May 14: ON THIS DAY IN HISTORY
ON THIS DAY IN 1937, a Brooklyn Daily Eagle editorial said, “It is difficult to understand the arrest in Philadelphia of Owen Wister, the novelist, and two national officers of the Defenders, Inc., on charges of violating the State Solicitation Act. Coming as they did on the eve of the mass meeting there under the sponsorship of the Defenders at which four Democratic United States senators attacked President Roosevelt’s Supreme Court enlargement plan, the whole incident has a distinctly political tinge. Those at the meeting openly charged that it was an attempt of state officials sympathetic with the Roosevelt administration to try to block the gathering. A young assistant in the State Attorney General’s office was quick to absolve his chief of any blame in the incident and to accept full responsibility, saying he acted on the complaint of another organization of similar name. At any rate the meeting went on and later the charges against the prisoners, based on their trying to raise money to pay the expenses of the rally, have been dropped. If this was an attempt to suppress free speech, those responsible for it should have learned a lesson. There is no place for this sort of thing in the United States.”
ON THIS DAY IN 1942, the Eagle reported, “WASHINGTON (U.P.) — Petroleum Coordinator Harold L. Ickes said today that so far as the oil supply problem is concerned it will not be necessary to extend the gasoline sales curtailment area to other sections of the country. However, Ickes told a press conference that action to extend rationing areas conceivably could be ordered by other government agencies to conserve rubber or curtail unnecessary travel. The curtailment area now includes 17 eastern states (with the exception of certain counties) and the states of Oregon and Washington. Individual rationing will begin in the east tomorrow and in Oregon and Washington on June 1 … Prior to Ickes’ statements, Price Administrator Leon Henderson announced that motorists on trips when gasoline rationing starts tomorrow could obtain supplementary supplies to carry them home. He also said additional gasoline would be made available for persons who take small children to school.”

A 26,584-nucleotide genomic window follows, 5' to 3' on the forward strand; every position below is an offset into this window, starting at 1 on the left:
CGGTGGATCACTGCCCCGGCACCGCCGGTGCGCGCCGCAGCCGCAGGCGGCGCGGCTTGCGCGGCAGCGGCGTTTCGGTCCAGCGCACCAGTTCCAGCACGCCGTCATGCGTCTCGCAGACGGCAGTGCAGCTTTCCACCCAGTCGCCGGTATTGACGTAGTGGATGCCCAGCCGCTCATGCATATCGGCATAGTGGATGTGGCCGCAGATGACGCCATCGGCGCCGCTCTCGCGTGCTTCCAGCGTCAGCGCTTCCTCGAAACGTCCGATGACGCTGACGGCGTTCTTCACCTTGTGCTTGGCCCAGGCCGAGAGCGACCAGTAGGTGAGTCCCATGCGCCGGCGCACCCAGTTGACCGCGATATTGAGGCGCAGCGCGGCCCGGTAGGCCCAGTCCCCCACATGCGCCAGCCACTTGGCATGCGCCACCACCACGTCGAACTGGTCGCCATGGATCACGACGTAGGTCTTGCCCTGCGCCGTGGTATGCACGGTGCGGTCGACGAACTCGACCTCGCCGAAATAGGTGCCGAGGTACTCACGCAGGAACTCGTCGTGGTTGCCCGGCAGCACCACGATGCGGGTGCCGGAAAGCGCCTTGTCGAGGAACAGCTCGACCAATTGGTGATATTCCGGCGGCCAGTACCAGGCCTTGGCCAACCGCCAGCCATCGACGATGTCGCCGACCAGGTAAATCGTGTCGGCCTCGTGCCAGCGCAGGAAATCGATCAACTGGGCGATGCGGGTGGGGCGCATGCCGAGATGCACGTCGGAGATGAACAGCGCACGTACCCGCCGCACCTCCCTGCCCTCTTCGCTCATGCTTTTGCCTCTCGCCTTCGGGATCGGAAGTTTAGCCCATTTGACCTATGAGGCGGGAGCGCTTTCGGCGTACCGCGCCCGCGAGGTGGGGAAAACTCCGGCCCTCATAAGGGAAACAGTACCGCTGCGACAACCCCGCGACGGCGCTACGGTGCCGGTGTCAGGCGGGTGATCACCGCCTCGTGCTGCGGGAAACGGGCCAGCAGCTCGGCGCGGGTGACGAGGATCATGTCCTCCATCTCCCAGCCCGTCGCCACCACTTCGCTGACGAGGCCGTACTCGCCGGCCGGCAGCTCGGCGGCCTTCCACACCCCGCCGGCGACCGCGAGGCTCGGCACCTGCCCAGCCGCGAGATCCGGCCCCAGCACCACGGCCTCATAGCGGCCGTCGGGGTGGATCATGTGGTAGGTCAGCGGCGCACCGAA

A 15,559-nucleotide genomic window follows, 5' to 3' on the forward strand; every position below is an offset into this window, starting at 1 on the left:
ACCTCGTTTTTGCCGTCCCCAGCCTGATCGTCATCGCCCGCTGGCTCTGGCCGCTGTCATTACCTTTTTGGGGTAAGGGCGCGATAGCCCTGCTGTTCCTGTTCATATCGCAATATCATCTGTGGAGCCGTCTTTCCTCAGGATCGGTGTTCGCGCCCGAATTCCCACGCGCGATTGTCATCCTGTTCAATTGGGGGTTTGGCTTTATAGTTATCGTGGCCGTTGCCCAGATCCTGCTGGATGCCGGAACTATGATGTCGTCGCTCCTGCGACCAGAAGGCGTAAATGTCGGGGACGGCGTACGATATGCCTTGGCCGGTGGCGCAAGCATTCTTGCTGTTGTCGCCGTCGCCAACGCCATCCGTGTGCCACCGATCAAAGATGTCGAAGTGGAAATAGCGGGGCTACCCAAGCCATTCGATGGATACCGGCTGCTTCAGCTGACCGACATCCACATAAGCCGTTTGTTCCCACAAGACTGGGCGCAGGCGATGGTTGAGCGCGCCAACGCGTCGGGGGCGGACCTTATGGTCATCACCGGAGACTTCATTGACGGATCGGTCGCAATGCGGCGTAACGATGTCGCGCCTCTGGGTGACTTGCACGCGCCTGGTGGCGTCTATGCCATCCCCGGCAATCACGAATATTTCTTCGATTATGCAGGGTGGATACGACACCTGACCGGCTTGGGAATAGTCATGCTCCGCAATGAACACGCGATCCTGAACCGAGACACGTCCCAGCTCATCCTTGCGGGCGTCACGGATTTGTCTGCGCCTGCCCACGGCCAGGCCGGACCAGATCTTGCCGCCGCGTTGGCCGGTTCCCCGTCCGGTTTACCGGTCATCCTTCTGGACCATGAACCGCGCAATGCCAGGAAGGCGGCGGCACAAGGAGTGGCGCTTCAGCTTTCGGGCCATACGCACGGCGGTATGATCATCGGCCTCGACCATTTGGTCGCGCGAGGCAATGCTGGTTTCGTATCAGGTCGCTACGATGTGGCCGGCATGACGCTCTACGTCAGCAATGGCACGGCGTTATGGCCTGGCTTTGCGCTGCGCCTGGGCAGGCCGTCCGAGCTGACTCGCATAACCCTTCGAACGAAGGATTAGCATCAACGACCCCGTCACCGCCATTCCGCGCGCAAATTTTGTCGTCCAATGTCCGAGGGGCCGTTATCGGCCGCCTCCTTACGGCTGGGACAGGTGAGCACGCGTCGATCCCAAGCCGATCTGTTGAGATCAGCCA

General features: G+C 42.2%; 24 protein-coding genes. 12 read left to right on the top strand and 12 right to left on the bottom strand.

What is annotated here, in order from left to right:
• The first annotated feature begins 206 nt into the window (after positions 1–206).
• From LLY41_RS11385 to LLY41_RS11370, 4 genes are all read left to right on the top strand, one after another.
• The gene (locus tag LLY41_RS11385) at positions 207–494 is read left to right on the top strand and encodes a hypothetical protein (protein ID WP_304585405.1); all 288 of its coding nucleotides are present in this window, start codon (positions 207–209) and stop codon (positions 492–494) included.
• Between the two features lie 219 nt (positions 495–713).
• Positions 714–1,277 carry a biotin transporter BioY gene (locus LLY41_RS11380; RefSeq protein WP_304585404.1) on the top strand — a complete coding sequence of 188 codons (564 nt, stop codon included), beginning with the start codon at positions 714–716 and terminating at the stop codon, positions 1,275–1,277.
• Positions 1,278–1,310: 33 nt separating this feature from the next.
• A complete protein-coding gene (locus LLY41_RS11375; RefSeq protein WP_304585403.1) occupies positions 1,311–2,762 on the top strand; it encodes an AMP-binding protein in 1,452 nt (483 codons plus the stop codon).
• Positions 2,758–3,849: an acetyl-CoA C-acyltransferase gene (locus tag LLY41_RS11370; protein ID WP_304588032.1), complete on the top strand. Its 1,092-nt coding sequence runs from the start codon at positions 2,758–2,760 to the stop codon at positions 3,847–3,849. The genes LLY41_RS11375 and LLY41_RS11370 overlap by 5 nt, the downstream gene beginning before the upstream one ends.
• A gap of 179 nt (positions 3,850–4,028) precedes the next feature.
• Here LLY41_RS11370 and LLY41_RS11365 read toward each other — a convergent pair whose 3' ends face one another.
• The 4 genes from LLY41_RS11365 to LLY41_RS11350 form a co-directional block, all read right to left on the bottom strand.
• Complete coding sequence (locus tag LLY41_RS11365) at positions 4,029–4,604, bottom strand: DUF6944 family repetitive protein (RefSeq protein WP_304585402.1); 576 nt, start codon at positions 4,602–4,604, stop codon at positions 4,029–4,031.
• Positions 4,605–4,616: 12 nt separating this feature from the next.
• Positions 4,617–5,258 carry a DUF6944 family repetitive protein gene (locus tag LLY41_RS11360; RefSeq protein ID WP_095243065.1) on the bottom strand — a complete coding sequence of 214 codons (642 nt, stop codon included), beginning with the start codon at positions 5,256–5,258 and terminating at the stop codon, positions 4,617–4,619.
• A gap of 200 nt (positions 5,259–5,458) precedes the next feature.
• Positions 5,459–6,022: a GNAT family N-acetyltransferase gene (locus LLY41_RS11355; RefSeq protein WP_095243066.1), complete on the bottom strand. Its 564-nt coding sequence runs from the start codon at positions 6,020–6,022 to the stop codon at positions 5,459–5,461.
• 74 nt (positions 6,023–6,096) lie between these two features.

ON THIS DAY IN 1945, the Eagle reported, “Mayor LaGuardia’s failure to list a single Brooklynite for mayor among 11 personally selected individuals who would have his support in case any one of them was nominated ‘on the proper ticket’ to succeed him in office today aroused open resentment in Brooklyn political ranks. The mayor’s apparent slight to Brooklyn’s mayoralty timber promptly drew the fire of John R. Crews, Kings County Republican leader, who has been on record as favoring the nomination of a coalition candidate as the mayor’s successor. ‘It is a sad commentary,’ Mr. Crews declared, ‘that among Brooklyn’s 3,000,000 residents — any number of whom are recognized as some of the ablest business and professional men in the country — the mayor could not find one to include on his list. I could name 20 at once without any difficulty.’”